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Students gain firsthand view of Ecuadorian culture, mission

QUITO, Ecuador (BP)–The beat of percussion instruments fashioned from Pig’s hooves accompanied the strumming of a guitar and singing in three different languages.

Eight Southern Baptist Theological Seminary students preached, shared their testimonies and worshiped into the night in an indigenous church in Quito, Ecuador.

M.Div. student Timmy Brister, who preached earlier in the night, said the evening was a special night of worship.

“The singing really started spontaneously in the different languages of English, Spanish and Quichua,” he said. “It was a sweet experience, especially knowing that, regardless of the dialect, we were singing truths back to God that we all held dear.”

David Sills, associate professor of missions and cultural anthropology, took the students to the Latin American country where he served as a church planter for several years to give them a taste of Ecuador’s culture.

“The purpose of the trip was to let students with classroom exposure to missions and cultural issues see firsthand what these people’s lives, culture and reality are like,” Sills said.

Each student on the trip had taken one or more of three different classes: Introduction to Missiology, Cultural Anthropology and Intercultural Communication. Jeff Love, a master of divinity student in the Billy Graham School of Evangelism, Missions and Church Growth, took the missiology intro last fall and said the trip made the classroom material more real.

“We got to see several different kinds of missions work, from indigenous church plants to the Seminario Teológico Bautista del Ecuador [Ecuadorian Baptist Seminary],” he said.

“We visited an indigenous tribe that was still into Shamanism. One of the tribal members said, ‘I know Jesus is good, but I still want to worship my ancestors.’ It was interesting to see that syncretism in person.”

A tour of HCJB, a worldwide Christian radio station established in 1931 in Quito, Ecuador’s capital city, was the first stop in the early January venture.

“The station is a very well established Christian ministry and is the most recognized evangelical institution in the country,” Sills said. “They also established a hospital to minister to the nationals.”

The students visited several museums, including one on the Equator line featuring cultural artifacts and pictures from the 20-plus people groups of Ecuador. They also visited missionary Nate Saint’s home in Shell Mera on the 50th anniversary of the martyrdom of Saint and four other missionaries by the Waodani people.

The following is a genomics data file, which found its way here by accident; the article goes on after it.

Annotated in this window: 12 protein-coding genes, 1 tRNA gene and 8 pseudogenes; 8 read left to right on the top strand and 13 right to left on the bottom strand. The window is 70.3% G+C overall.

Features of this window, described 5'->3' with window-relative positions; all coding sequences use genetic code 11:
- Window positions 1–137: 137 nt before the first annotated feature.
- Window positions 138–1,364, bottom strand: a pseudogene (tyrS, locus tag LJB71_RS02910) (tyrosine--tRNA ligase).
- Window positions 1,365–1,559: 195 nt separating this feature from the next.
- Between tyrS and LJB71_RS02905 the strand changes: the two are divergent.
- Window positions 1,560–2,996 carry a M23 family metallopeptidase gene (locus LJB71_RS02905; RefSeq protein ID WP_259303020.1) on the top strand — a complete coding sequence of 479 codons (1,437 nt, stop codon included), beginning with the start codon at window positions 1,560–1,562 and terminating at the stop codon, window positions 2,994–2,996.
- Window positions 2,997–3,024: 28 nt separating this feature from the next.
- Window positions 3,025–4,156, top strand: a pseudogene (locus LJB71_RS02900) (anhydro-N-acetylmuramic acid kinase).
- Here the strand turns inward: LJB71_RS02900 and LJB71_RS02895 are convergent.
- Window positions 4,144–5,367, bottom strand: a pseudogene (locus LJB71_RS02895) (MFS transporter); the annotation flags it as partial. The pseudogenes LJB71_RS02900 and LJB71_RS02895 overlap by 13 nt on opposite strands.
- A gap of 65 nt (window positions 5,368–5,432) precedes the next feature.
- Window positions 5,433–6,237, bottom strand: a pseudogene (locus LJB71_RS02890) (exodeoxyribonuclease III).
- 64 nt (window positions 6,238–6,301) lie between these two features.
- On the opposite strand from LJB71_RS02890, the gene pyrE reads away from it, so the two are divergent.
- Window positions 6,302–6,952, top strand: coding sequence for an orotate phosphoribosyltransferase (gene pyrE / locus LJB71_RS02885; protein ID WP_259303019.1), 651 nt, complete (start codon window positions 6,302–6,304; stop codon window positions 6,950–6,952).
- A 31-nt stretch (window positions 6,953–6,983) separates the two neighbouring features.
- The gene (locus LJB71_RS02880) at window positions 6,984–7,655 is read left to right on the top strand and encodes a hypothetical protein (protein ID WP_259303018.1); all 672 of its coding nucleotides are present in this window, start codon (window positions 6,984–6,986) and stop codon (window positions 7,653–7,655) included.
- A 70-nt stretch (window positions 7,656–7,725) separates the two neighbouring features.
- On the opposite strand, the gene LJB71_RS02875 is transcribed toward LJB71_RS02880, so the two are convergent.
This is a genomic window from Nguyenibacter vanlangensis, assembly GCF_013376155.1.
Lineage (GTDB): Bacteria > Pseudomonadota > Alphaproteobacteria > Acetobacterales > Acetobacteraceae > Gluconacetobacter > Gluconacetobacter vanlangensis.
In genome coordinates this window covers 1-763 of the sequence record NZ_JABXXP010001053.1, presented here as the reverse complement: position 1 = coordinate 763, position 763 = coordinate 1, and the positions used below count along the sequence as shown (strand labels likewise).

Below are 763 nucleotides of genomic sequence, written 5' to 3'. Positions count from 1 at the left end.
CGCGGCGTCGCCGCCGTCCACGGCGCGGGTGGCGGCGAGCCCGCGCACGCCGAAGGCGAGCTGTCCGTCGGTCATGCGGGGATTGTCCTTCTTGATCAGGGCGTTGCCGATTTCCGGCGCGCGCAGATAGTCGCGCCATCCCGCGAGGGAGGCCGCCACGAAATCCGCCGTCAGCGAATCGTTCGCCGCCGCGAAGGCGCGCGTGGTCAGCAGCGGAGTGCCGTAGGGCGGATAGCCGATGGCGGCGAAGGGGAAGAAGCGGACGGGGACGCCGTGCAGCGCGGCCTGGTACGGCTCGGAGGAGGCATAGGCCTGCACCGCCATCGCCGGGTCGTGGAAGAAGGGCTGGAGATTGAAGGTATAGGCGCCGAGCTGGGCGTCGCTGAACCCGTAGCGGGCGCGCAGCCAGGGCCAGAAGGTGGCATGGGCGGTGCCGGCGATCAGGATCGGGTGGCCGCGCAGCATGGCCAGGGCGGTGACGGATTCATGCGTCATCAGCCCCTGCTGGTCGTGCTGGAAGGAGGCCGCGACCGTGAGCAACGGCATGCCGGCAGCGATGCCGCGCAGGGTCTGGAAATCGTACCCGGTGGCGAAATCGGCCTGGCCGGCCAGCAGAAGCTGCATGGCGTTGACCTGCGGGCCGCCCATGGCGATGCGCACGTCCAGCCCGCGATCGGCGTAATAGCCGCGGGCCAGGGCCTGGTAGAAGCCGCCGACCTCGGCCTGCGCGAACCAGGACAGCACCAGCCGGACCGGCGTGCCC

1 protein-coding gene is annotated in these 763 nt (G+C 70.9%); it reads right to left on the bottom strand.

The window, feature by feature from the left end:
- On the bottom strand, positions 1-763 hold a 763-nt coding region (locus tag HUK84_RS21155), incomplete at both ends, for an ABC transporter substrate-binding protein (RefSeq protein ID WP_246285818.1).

John Elam, another master of divinity student, was impressed with the radio station’s work and the overall missionary engagement in the country.

“I was surprised and encouraged by the widespread missionary input there in the last 50 years through HCJB worldwide radio [and other missionary efforts],” he said. “The story of Jim Elliot and Nate Saint seemed to serve as a backdrop for missionary work in Ecuador.”

Love said the Shell Mera experience was one of the most memorable of the trip.

“One of the books we read for intro to missiology was ‘Through Gates of Splendor,’ which tells the story of Saint and those other missionaries,” Love said. “Being in Shell Mera and standing in Nate Saint’s front yard, seeing the air strip he landed on and seeing the hospital he helped start was powerful.”

One day, Sills said he took the students to a poverty-stricken, indigenous community near the edge of Quito where they found an elderly couple hoeing their back yard.

“[We] hoed up the ground and cleared a piece of land for them. For some of these guys it was the first time they had ever done that type of work,” Sills said, “and the people were so appreciative.”

Moving down the road, the students did the same thing at another home and Sills said they were able to ask questions of the indigenous people.

“Hoeing the ground was a fruitful experience for us,” Brister said, “because we got to see the Gospel planted in people’s hearts. We were also able to learn more about how [they] live and communicate with each other.”

Another ministry opportunity for the students -– one student in particular –- came on a Sunday morning. Sills had pastored Iglesia Bautista Universitaria in the past while serving as president of the Baptist seminary in Ecuador. The church’s 43rd anniversary fell during the trip and Luis Anda, a master of divinity student on the trip, preached at the morning worship service.

Anda’s father grew up in Quito, and Anda had been to Ecuador as a child and again at age 18 as a non-believer. In 1991, Anda became a Christian and he returned to Ecuador in May 2004 before going on the trip in January. Anda said being able to share the Gospel in a city where he once spent time as a non-believer was an awesome experience.

“It was awesome to see God’s provision [for the sermon] and to be able to stand up there and share my testimony and the Gospel,” he said. “I used the story in Mark 5 about the demoniac, to share how my life was chained to sin and how Christ coming into my life freed me from the bondage of sin. It was a humbling experience.”

Anda said seeing a church without a pastor in the town of Puio broke his heart at the need for missionaries in Ecuador.

“In Ecuador, there is Catholicism, Mormonism, animism and paganism,” he said. “There is a need for the truth and for discipling people in the truth. All they are getting is lies from Catholicism and Mormonism. We have a responsibility to go all nations, tribes, tongues and peoples and we need to go back to places where we have been before and take the Gospel there again.”
Garrett E. Wishall is a writer at Southern Seminary.

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  • Garrett E. Wishall